On cue, the snow, the Bruins and the excitement, arrived at the Winter Classic ice rink at Fenway Park Thursday.
And from the moment they left the locker room – make that the dugout – the Bruins were enjoying the moment.
“It was amazing when we walked up the stairs, the snow was coming down, seeing Fenway Park in the background,” center Patrice Bergeron said. “It was amazing. A great day, a great moment, great experience for me, I’m just glad to be part of it.”
After posing for a team picture – one with knits hats, one without – the players and coaches became reacquainted with simple concept of outdoor hockey. When it snows, you shovel.
“I remember when I was a kid that was my first job,” Bruins center Marc Savard said. “I think I was around 13 years old and shoveled the outdoor rink and opened and closed the shack.”
Things were a little different Thursday, as pro athletes and coaches jumped into grab snow shovels, although the team’s young guns seemed to be handling most of the snow removal duties.
“I kind of noticed that the younger guys had grabbed shovels, I figured I better help out too,” said rookie Adam McQuaid, obviously a quick study at the ways and means of young NHL players.
He was not alone.
“I was just doing what I was told, I remember it from the old days,” second-year forward Blake Wheeler said. “Back in the day, when it was snowing that hard we’d just go inside and wait for it to clear.”
The snow certainly added to the atmosphere inside Fenway, as did the up-tempo music and sea of fans making there way to the “Free Fan Festival” across the street.
Seat cushions were in place, albeit with a dusting of fresh snow. The left field scoreboard had replaced the American League East standings with those of the NHL’s Northeast Division.
Home plate had been transformed into a music stage, set for James Taylor to sing the US national anthem, Daniel Powter the Canadian version and the Dropkick Murphy’s to punctuate the day with “I’m Shipping Up to Boston.”
There was no doubt, the Winter Classic was in play.
“It’s crazy,” said Steve Begin, “It’s fun. The ice was unbelievable. It was special. I haven’t skated in snow in a long time.”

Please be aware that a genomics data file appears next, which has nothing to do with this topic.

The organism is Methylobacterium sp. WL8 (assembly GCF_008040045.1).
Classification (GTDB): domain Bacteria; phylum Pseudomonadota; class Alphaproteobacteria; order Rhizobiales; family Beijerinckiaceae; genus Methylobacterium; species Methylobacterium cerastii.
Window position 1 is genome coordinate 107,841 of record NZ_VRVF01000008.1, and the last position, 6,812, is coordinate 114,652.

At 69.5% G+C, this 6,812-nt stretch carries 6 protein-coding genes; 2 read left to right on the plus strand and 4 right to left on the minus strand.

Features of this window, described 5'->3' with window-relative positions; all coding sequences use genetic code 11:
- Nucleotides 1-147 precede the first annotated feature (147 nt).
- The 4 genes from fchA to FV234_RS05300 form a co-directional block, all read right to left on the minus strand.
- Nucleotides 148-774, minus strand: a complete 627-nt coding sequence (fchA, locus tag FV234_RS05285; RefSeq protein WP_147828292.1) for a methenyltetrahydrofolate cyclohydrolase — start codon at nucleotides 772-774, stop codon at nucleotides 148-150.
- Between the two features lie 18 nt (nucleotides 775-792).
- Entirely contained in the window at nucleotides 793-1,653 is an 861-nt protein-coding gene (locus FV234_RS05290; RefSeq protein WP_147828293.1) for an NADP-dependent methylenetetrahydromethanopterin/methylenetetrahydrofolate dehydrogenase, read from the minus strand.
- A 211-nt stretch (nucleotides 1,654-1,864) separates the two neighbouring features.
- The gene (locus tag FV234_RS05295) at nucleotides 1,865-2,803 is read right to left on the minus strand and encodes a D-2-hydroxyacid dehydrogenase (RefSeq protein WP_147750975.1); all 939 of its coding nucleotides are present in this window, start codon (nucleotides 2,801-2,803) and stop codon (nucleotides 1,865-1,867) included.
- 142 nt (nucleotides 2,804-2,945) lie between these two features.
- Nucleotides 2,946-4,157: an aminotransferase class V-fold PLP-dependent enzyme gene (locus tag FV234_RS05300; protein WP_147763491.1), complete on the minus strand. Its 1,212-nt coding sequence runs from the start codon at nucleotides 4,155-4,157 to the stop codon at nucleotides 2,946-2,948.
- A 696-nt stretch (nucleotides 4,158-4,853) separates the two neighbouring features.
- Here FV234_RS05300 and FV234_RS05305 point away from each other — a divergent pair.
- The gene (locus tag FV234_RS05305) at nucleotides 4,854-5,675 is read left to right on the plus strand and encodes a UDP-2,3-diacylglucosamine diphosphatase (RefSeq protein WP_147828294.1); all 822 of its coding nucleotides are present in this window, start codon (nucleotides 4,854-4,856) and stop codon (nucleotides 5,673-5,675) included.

While the snow was fun for practice, players were in general agreement that it would not be a good thing for the game itself.
“Hopefully we are going to get some clear ice out there because with the snow it makes it pretty interesting,” Wheeler said. “If not, that’s the way it is and we have to adapt to it and play the game accordingly.”
Aside from the obvious changes from a regular NHL game, the outdoor contest presents some interesting qualities.
With Tim Thomas likely to get the starting nod in goal, Tuukka Rask could be one of the coldest players on the ice as he sits through the game. But in keeping with his usual calm approach, Rask’s taking it all in stride.
“Someone told me there were seat warmers and you could always drink hot chocolate,” said Rask. “Gear up, put a tuc on and enjoy. No stress for me. If I’m cold, then I’m cold.”
There has also never been a fight in a Winter Classic game. Former Flyers enforcer Dave “the hammer “ Schultz, was wondering about that while skating at the rink earlier in the week.
“There’s never been one so at this point, I think we should try it out,” grinned Schultz. “Flyers and Bruins – its gotta happen.”
Shawn Thornton would be a potential candidate to drop the gloves for the Bruins, but he wasn’t expressing any interest in looking to start a brawl.
“I honestly have never gone into a hockey game thinking about fighting, this is no different,” Thornton said while holding court in David Ortiz’s locker. “I’m going to go play hockey as if it were any other game. If something needs to be addressed, it will be addressed. I’m sure it’s the same on the other side.”
Fights or no fights, snow or no snow, when all was said and done there was little doubt the Bruins were enjoying the experience.
“It’s great, it’s awesome,” said center David Krejci. “I can’t wait to go out there tomorrow and see 35,000 people cheering for you and being excited about the game.”
Drop the puck.